Dr. Gordon Ewy, chief of cardiology at the University of Arizona Sarver Heart Center, and his colleagues reported in Monday's online issue of the journal Circulation that in more than half of witnessed cardiac arrest cases, the patient gasped.
Bystanders often misinterpreted gasps or other unusual vocal sounds as normal breathing when it wasn't, the researchers said.
"Gasping is an indication that the brain is still alive, and it tells you that if you start and continue uninterrupted chest compressions, the person has a high chance of surviving," said Ewy.
"We need people to promptly recognize sudden cardiac arrest, to call 911 and to start chest compressions right away."
The researchers said they hoped their findings would lead more untrained bystanders to do chest compressions for cardiac arrest, which causes someone to pass out and collapse to the ground within seconds.
Gasping may also be described as:
Distinguishing between normal breathing and gasping may be challenge for bystanders, said Dr. Andrew Travers, a spokesman for the Heart and Stroke Foundation of Canada and an emergency physician in Halifax.
"Breathing is a rhythmic rise of the chest," Travers said in an interview. "You can look, you can listen, you can feel air moving if you get down close to the patient. And gasping is the exact opposite. It's not symmetrical, it's not regular, it's not rhythmic."
Many bystanders hesitate to perform mouth-to-mouth ventilation. But when someone sees or hears a victim collapse, rescue breathing is not needed and may be harmful, Ewy said.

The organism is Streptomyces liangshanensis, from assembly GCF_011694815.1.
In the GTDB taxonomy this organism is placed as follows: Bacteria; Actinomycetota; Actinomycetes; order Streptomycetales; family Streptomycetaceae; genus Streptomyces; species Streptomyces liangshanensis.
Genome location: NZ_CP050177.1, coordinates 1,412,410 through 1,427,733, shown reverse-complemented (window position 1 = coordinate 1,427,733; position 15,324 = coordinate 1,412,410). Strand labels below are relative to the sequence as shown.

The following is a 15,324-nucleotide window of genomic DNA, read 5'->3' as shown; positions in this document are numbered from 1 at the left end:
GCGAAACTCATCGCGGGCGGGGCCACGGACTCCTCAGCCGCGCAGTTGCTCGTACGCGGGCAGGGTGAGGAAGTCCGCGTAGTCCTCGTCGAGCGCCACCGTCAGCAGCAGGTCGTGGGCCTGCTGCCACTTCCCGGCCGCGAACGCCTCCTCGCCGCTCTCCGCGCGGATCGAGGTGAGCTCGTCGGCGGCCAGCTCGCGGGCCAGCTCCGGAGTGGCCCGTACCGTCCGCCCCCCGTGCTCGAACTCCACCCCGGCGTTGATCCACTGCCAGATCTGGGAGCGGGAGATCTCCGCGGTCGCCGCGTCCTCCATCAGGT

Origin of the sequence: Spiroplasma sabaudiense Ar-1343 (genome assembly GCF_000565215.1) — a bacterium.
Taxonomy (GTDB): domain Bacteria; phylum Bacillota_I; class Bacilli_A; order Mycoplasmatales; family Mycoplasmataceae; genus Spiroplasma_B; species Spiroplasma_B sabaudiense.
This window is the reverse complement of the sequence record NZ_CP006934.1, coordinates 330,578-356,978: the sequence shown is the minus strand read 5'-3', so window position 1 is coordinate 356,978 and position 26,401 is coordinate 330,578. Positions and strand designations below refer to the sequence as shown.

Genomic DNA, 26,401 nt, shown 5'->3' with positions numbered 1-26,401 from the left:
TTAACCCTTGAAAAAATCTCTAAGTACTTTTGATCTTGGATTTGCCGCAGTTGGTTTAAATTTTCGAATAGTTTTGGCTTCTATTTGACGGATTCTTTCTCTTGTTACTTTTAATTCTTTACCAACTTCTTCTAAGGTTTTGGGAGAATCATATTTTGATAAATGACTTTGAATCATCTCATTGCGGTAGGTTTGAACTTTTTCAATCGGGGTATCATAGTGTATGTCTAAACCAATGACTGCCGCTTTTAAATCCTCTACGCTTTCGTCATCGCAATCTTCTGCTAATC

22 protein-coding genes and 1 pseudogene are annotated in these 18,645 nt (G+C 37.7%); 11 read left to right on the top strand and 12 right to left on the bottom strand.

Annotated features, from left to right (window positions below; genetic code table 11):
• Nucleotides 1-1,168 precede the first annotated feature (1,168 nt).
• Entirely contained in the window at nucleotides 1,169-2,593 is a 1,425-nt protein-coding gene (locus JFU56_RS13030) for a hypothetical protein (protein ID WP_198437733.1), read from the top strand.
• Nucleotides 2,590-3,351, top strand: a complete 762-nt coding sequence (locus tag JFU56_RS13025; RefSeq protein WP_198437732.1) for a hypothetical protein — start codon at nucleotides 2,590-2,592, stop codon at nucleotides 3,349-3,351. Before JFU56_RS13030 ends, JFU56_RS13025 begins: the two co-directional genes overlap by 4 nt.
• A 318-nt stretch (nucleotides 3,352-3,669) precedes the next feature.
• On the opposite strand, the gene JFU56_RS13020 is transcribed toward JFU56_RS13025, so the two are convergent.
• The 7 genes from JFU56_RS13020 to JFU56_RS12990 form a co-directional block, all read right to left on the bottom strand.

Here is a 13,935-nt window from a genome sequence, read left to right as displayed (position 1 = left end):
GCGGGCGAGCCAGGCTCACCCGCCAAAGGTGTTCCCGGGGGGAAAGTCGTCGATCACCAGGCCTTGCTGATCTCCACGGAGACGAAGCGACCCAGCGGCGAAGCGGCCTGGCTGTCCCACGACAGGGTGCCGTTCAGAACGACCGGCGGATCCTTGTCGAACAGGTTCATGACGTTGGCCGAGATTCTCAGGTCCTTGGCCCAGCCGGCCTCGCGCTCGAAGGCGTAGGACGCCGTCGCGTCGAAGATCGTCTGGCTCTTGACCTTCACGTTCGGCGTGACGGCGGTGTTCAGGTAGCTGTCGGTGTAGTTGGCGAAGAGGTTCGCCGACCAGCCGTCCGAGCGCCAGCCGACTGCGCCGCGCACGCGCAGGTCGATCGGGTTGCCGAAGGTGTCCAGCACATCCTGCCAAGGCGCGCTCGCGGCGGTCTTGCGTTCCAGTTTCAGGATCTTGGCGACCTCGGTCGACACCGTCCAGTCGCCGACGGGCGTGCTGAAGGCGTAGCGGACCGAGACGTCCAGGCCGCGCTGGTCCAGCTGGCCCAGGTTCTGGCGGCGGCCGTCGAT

"When the patient gasps, there is a negative pressure in the chest, which not only sucks air into the lungs, but also draws blood back to the heart. In contrast, mouth-to-mouth breathing creates overpressure in the chest and actually inhibits blood flow back to the heart. Gasping during cardiac arrest is much better than mouth-to-mouth breathing."
Gasping during CPR indicates the rescuer is doing a good job, Ewy added.
The Heart and Stroke Foundation of Canada also recommends that those who witness an adult suddenly collapse and are unsure of their ability to perform cardiopulmonary resuscitation or CPR to:
Call the local emergency number to contact emergency responders.
Perform hands-only compressions, pushing down hard and fast on the centre of the chest at a rate of 100 compressions per minute without using mouth-to-mouth.
Since using chest compressions plus giving breaths is the best known way to increase a person's chance of survival, the group recommends that all Canadians learn CPR — a first-aid procedure to restore blood flow to someone suffering cardiac arrest.
Canadian and U.S. experts also continue to promote a combination of rescue breathing and chest compressions for victims of cardiac arrest due to non-cardiac causes, like near drowning or electrocution, and all victims of pediatric cardiac arrest.
Every year, about 35,000 to 45,000 Canadians suffer cardiac arrest, according to the foundation, CBC reported.